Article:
On 30 April 2013, Willem-Alexander was sworn in as King of the Netherlands following the abdication of Queen Beatrix, his mother. Members of the Thai royal family were among many dignitaries attending the extravagant coronation ceremony.
Both Crown Prince Maha Vajiralongkorn and Princess Maha Chakri Sirindhorn were appointed to represent the Thai royal family at the Dutch function. It was quite an unusual scene to see the Crown Prince and the Princess at the same event, particularly an event that was organised overseas.
The appearance of the heir apparent and his more popular sister has raised a myriad of interesting questions about whether an arrangement has been made within the walls of the royal palace regarding the royal succession. True, according to the succession law, Vajiralongkorn will be enthroned. But in reality, most Thais know that the royal transition is far from guaranteed to be a smooth process. Thus, speculation has long grown about whether the throne would be passed to the Princess in order to save the monarchy from falling into irrelevance.
The most likely arrangement would be to allow the Crown Prince to become the next King. With the lack of moral authority, the new King would then need a “legitimacy support” from his well-accepted sister, Sirindhorn, to strengthen the power position of the Thai monarchy. This arrangement will also kill the rumour of the existence of rivalry between the Vajiralongkorn and Sirindhorn camps, as suggested in one of the WikiLeaks cables.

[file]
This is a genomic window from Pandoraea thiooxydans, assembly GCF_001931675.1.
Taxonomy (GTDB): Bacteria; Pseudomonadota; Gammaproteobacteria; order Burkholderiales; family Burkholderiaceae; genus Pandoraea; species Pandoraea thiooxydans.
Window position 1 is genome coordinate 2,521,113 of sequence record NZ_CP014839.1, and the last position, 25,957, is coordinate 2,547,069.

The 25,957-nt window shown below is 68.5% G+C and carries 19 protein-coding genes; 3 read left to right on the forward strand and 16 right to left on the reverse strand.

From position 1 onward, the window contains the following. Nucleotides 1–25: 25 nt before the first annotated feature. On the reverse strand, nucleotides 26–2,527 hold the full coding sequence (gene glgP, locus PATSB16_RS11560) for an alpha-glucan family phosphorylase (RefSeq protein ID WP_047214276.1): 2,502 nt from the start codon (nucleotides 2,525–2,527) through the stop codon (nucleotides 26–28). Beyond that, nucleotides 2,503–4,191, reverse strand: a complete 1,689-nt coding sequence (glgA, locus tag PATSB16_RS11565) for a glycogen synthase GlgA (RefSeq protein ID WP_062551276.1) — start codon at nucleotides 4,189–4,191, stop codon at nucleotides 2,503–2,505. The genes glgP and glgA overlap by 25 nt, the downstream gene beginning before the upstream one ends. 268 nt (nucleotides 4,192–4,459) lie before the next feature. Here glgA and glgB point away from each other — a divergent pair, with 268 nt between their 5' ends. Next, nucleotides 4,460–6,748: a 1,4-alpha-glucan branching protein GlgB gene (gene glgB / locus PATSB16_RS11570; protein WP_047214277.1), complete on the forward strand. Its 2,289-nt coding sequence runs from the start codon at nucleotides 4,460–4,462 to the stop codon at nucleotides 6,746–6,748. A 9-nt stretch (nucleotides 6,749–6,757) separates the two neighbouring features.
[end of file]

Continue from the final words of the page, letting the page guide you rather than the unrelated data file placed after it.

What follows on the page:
For the first time in decades, the Thais will soon witness the historic royal transition. In 1946, the assassination of King Ananda (Rama VIII) prevented the normal succession process. In many ways, the long interval of such an important event has kept Thais even more anxious and nervous about how the transition will transpire. The involvement in politics of the monarchy will not make the royal transition an easy affair. The role of the military, as defender of King Bhumibol Adulyadej (not as defender of the monarchy), will be essential in the approval of the new King.
But with Sirindhorn walking side by side with her brother Vajiralongkorn in Amsterdam, it seems to indicate that the military may have already shifted its view vis-├а-vis the heir apparent. Princess Sirindhorn is known to have forged closed ties with the military; she has been teaching at the Chulachomklao Military Academy for years.
Could we say that what we saw in the Netherlands was a positive outcome of a royal power arrangement? Would this also suggest that the palace takes the old Thai proverb seriously: р╕гр╕зр╕бр╕Бр╕▒р╕Щр╣Ар╕гр╕▓р╕нр╕вр╕╣р╣И р╣Бр╕вр╕Бр╕лр╕бр╕╣р╣Ир╣Ар╕гр╕▓р╕Хр╕▓р╕в (United we stand, Divided we fall)?
Pavin Chachavalpongpun is an Associate Professor at Kyoto University